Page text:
World Water Day
- The Probitas Foundation works to supply drinking water to part of the 2 billion inhabitants who still do not have access to it.
- The UN organises, for the first time in 50 years, the World Conference on Water.
World Water Day (March, the 22nd) was established in 1993 to raise awareness and seek solutions to a crisis that keeps 2 billion people without access to drinking water.
In 2015, the world committed through the Sustainable Development Goals, specifically with the Sustainable Development Goal (SDG) 6 to provide safe water and sanitation for everyone by 2030.
Right now, we are a long way from meeting that SDG by 2030 as billions of people and countless schools, businesses, health centers, farms and factories lack the clean water and toilets they need.
To accelerate this change and achieve the proposed goal, more action is needed. For this reason, this 2023, from the United Nations, a World Conference on Water has been organised, the first event of this type in nearly 50 years.
Access to water and sanitation is a fundamental pillar to achieve SDG 3 of health for all. Without water there is no health. There are many projects in which the Foundation has collaborated to facilitate this access to water, from well construction projects to the installation of water tanks in health centers. From the installation of solar pumps in wells to facilitate the work of women and children in communities to the construction of hygiene points in isolated areas to prevent infectious diseases in general and neglected tropical diseases in particular (NTDs).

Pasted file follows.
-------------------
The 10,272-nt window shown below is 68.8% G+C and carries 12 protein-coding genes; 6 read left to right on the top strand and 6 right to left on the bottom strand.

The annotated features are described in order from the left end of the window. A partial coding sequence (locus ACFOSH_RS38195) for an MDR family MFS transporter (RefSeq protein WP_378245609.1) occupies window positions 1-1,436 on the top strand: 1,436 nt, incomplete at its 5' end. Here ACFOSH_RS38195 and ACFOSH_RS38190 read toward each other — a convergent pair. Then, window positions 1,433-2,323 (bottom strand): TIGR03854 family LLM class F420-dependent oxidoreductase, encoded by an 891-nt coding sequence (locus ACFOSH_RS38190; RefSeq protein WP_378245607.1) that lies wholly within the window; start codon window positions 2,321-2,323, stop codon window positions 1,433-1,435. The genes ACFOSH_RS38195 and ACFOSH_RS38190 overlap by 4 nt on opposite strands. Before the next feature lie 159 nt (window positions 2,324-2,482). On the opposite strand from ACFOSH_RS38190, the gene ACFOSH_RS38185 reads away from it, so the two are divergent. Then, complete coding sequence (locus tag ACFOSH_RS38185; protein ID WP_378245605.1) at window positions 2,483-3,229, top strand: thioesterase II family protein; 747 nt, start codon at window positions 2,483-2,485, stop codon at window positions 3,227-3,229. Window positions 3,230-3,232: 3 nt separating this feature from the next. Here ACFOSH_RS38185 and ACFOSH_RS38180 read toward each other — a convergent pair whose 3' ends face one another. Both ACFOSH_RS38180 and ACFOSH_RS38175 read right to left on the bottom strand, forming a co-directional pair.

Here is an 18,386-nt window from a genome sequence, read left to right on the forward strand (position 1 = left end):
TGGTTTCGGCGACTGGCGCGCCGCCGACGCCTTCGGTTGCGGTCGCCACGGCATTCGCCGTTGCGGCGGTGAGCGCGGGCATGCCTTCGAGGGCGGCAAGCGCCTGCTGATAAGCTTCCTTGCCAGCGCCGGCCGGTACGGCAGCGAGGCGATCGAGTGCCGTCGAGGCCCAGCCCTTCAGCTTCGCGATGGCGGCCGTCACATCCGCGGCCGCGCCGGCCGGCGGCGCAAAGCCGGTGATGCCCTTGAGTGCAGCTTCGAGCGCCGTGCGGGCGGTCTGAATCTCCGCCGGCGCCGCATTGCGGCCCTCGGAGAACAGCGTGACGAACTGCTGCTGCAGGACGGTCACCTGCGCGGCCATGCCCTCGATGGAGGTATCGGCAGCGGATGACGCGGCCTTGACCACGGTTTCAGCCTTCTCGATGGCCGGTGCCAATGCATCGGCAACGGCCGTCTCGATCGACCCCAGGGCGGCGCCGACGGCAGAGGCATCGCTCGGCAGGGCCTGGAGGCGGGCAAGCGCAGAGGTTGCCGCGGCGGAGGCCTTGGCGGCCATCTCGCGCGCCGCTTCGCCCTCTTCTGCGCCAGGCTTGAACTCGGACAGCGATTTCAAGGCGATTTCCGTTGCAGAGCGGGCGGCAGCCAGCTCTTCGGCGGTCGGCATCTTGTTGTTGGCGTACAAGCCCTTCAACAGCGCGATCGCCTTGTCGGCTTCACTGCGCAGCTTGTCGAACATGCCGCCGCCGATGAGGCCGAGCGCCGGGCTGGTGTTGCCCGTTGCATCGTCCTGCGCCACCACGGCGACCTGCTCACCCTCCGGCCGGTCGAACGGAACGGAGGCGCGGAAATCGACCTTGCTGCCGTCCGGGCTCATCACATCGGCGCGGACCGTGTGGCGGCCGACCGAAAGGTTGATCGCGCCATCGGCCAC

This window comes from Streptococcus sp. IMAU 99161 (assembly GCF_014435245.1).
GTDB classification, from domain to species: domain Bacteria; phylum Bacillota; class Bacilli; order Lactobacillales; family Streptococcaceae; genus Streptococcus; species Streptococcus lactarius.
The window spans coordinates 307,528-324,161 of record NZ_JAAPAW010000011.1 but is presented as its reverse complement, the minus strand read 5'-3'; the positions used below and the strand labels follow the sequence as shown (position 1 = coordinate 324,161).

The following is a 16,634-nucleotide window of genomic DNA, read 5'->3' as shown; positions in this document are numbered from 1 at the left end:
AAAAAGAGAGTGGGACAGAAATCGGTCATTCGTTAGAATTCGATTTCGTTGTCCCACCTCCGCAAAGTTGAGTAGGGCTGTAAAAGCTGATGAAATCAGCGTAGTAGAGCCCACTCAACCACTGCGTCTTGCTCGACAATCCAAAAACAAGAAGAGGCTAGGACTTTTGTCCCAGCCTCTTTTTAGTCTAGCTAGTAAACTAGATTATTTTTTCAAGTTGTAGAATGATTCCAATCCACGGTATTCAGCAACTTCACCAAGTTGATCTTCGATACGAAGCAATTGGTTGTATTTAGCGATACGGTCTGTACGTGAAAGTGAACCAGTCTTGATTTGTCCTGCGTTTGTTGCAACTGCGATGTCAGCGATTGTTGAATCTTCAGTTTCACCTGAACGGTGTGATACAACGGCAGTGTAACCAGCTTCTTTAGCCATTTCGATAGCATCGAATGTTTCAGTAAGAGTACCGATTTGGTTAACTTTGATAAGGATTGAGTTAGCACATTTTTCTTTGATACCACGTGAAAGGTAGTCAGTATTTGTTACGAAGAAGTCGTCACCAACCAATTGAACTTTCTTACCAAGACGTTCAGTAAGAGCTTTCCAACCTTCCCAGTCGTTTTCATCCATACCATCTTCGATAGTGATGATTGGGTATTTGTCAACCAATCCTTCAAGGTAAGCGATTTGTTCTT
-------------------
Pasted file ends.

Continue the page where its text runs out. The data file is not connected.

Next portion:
The fight against these NTDs represents one of the Foundation's main lines of work, particularly with regard to their prevention. In this sense, the improvement of the situation of access of communities to water and sanitation is one of the most representative intervention sectors of our collaboration projects in ETD. This is how the WHO understands it in its strategy to combat NTDs, in which access to water and sanitation is the main axis of the fight to control these diseases.
Thus, among other projects carried out in recent years, the Foundation has collaborated in the construction of hygiene points in isolated communities in the Colombian Amazon or in the installation of water tanks in health centers in the Paraguayan Chaco. In the same way, we will soon start projects in Ethiopia, the Democratic Republic of the Congo or Sierra Leone in which the fight against NTDs involves improving access to water for the affected communities.
We are convinced that this access to water is a transversal tool that improves not only the control of the NTDs that we fight, but also the overall health of the communities in which we work and for which we work.